PFEIFER: I don't think there is an absolute test for that. A lot of it is very subjective.

If you, for example -- I can play chess. Now, if you watch me play -- I'm a very mediocre player -- you're not very impressed with my level of intelligence. However, if, lets say, a two year old girl would make exactly the same moves that I do, you would be very impressed with her level of intelligence. And if instead of the girl, a dog would make these moves, then you would be extremely impressed and think the dog is really a genius.

So it has also a lot to do with subjective expectations. And that's why it is so hard to define universally.

VERJEE: A lot of expectations of artificial intelligence. John Searle, do you think that they're all useful or even real?

PROFESSOR JOHN SEARLE, UC BERKELEY: I think you have to distinguish between the technical or technological achievements of computer programming -- and those are quite impressive. But there is an attempt to make psychological and philosophical inferences on the basis of this, and most of those are hopelessly confused.

The power the computer derives from the fact that its operations are defined in terms of symbols, usually thought of as zeros and ones. And the zeros and ones don't give you a human consciousness.

So when you're discussing AI, you have to make a crucial distinction between the simulation of human abilities and the actual duplication. And simulation is not duplication.

Now, the concept of intelligence disguises this difference because, of course, where intelligence is concerned we're mostly interested in the results.

I mean, I have a pocket calculator that's smarter than any mathematician I know. It never makes a mistake. And in that sense, it's completely intelligent. But it doesn't have any human psychological processes.

VERJEE: So by those processes, do you mean emotion?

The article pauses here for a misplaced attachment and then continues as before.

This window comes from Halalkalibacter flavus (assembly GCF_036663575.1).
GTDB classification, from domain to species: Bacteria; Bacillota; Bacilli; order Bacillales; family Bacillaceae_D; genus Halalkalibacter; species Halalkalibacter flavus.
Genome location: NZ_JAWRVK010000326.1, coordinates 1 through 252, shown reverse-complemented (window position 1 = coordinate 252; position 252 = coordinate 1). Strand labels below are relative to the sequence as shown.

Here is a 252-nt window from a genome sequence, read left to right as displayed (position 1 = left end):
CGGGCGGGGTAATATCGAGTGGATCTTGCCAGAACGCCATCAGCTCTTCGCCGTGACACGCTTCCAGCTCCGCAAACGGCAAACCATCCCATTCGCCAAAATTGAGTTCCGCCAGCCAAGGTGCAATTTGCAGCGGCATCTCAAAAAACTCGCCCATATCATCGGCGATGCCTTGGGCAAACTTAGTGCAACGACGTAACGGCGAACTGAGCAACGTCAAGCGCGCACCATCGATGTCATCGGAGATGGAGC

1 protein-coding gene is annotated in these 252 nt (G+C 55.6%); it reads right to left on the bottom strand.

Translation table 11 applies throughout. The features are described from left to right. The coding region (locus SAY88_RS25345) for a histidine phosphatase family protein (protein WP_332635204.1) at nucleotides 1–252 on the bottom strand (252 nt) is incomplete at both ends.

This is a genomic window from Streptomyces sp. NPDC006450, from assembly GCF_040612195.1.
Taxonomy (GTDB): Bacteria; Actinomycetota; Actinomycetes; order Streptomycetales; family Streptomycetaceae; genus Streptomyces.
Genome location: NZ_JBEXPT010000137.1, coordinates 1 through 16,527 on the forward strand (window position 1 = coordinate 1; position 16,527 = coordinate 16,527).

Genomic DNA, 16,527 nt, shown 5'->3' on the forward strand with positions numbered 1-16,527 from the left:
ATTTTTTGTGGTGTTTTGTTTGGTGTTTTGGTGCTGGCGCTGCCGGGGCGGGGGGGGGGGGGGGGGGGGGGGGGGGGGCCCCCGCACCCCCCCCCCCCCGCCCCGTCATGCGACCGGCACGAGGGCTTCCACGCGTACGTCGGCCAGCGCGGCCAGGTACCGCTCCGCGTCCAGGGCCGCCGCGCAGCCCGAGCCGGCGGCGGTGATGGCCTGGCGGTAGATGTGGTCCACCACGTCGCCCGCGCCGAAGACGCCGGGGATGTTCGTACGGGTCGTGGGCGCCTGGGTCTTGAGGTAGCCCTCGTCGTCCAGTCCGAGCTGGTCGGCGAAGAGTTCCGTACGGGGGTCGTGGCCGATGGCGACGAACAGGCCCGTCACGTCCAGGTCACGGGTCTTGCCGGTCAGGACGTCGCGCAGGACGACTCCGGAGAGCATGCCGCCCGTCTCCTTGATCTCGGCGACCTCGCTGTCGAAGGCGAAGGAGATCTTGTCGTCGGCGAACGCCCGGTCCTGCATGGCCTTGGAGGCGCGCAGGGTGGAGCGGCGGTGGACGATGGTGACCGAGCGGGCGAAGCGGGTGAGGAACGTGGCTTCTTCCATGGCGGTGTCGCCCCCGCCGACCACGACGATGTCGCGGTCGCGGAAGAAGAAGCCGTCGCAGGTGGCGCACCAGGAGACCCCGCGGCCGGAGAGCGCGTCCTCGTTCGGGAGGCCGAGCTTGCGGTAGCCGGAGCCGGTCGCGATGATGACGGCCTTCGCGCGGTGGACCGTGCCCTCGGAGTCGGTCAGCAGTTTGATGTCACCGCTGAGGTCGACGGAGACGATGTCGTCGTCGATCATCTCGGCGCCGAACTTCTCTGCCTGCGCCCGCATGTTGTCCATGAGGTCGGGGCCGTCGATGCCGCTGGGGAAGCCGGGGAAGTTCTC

SEARLE: I mean thinking. Consciousness.

See, if you ask me to add two plus two to get four, I have to think consciously those symbols. But my pocket calculator doesn't do any of that. It's just an electronic circuit that manipulates symbols. Actually, it doesn't even manipulate symbols. It goes through straight transitions in the electrical circuit.

There is no way we know at present how to build a conscious computer. And until we do that, it's really a side issue to talk about intelligence.


PFEIFER: Well, I fully agree with the fact that we cannot reduce intelligence to a computation, as actually many people have done.

So I guess in that sense, those systems that we now have and that are technically used in every day life, you know, like in dishwashers or in monitoring network traffic or things like that, they probably don't have very much to do with what we think is actually natural forms of intelligence.

However, I think there is a new let's say development, or there are some new, exciting developments within the field of artificial intelligence that don't look at intelligence so much in terms of computation, but in terms of interaction of a physical system -- you know, an animal, a human or a robot, for that matter -- that interacts with the real world environment.

And we have been able to show that there are fundamental differences from a purely computational system and a system that can actually interact with the real world.

SEARLE: OK, but now there is a problem, and that is, what is the mechanism that underlies the interaction?

Traditionally, and indeed up until this point, artificial intelligence was all about computers, and you could design computers that would interact better.

But if we're interested in building a thinking, conscious machine, we'd need to know first how the brain does it. And we know in advance that just doing an algorithm, just going through the steps of symbol manipulation, isn't going to be enough to do that.

So the interesting thing is this: are we changing the definition of AI? The original definition was in terms of computers. AI was about designing computer programs that could duplicate human capacities. And I guess Rolf and I both agree, of course, that doesn't give you a real human consciousness or thinking.

But now we know that the brain is a machine, so we ought to be able to figure out how it works. And if we could do that, if we could figure out the machine processes that cause consciousness, then we might build an artificial consciousness.

VERJEE: But do we even know enough about the brain, Rolf, to copy it?

PFEIFER: Well of course we can copy certain very limited aspects, but I don't think we know enough to produce with John Searle calls a conscious machine.

I mean, we have to be careful there, as well. What do we really mean by consciousness and by a conscious machine?